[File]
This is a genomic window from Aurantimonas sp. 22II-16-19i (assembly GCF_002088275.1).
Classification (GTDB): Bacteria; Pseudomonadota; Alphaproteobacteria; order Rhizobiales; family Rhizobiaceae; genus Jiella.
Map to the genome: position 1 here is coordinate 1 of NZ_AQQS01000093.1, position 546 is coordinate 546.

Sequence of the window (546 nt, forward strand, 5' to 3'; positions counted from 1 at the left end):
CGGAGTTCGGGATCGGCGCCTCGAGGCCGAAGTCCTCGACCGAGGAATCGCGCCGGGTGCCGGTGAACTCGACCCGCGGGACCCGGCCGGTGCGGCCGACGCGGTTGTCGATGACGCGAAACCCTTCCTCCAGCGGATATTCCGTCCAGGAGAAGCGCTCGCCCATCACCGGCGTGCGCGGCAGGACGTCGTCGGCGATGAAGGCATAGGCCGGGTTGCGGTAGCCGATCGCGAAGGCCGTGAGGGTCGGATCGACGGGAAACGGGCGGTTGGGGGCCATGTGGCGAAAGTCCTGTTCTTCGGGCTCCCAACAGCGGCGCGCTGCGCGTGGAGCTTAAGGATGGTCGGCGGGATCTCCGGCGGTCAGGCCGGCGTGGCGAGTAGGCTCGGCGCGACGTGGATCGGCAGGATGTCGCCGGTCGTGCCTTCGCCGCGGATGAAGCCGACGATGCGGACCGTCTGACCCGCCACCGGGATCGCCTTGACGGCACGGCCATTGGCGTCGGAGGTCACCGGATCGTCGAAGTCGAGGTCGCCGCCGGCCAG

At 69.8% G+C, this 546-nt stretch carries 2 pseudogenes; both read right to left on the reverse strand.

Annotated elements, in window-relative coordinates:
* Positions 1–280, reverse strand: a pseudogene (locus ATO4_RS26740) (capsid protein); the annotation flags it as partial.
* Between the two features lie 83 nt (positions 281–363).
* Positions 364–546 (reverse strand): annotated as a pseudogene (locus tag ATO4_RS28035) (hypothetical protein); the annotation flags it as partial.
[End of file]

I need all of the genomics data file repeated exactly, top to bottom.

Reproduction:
This is a genomic window from Aurantimonas sp. 22II-16-19i (assembly GCF_002088275.1).
Classification (GTDB): Bacteria; Pseudomonadota; Alphaproteobacteria; order Rhizobiales; family Rhizobiaceae; genus Jiella.
Map to the genome: position 1 here is coordinate 1 of NZ_AQQS01000093.1, position 546 is coordinate 546.

Sequence of the window (546 nt, forward strand, 5' to 3'; positions counted from 1 at the left end):
CGGAGTTCGGGATCGGCGCCTCGAGGCCGAAGTCCTCGACCGAGGAATCGCGCCGGGTGCCGGTGAACTCGACCCGCGGGACCCGGCCGGTGCGGCCGACGCGGTTGTCGATGACGCGAAACCCTTCCTCCAGCGGATATTCCGTCCAGGAGAAGCGCTCGCCCATCACCGGCGTGCGCGGCAGGACGTCGTCGGCGATGAAGGCATAGGCCGGGTTGCGGTAGCCGATCGCGAAGGCCGTGAGGGTCGGATCGACGGGAAACGGGCGGTTGGGGGCCATGTGGCGAAAGTCCTGTTCTTCGGGCTCCCAACAGCGGCGCGCTGCGCGTGGAGCTTAAGGATGGTCGGCGGGATCTCCGGCGGTCAGGCCGGCGTGGCGAGTAGGCTCGGCGCGACGTGGATCGGCAGGATGTCGCCGGTCGTGCCTTCGCCGCGGATGAAGCCGACGATGCGGACCGTCTGACCCGCCACCGGGATCGCCTTGACGGCACGGCCATTGGCGTCGGAGGTCACCGGATCGTCGAAGTCGAGGTCGCCGCCGGCCAG

At 69.8% G+C, this 546-nt stretch carries 2 pseudogenes; both read right to left on the reverse strand.

Annotated elements, in window-relative coordinates:
* Positions 1–280, reverse strand: a pseudogene (locus ATO4_RS26740) (capsid protein); the annotation flags it as partial.
* Between the two features lie 83 nt (positions 281–363).
* Positions 364–546 (reverse strand): annotated as a pseudogene (locus tag ATO4_RS28035) (hypothetical protein); the annotation flags it as partial.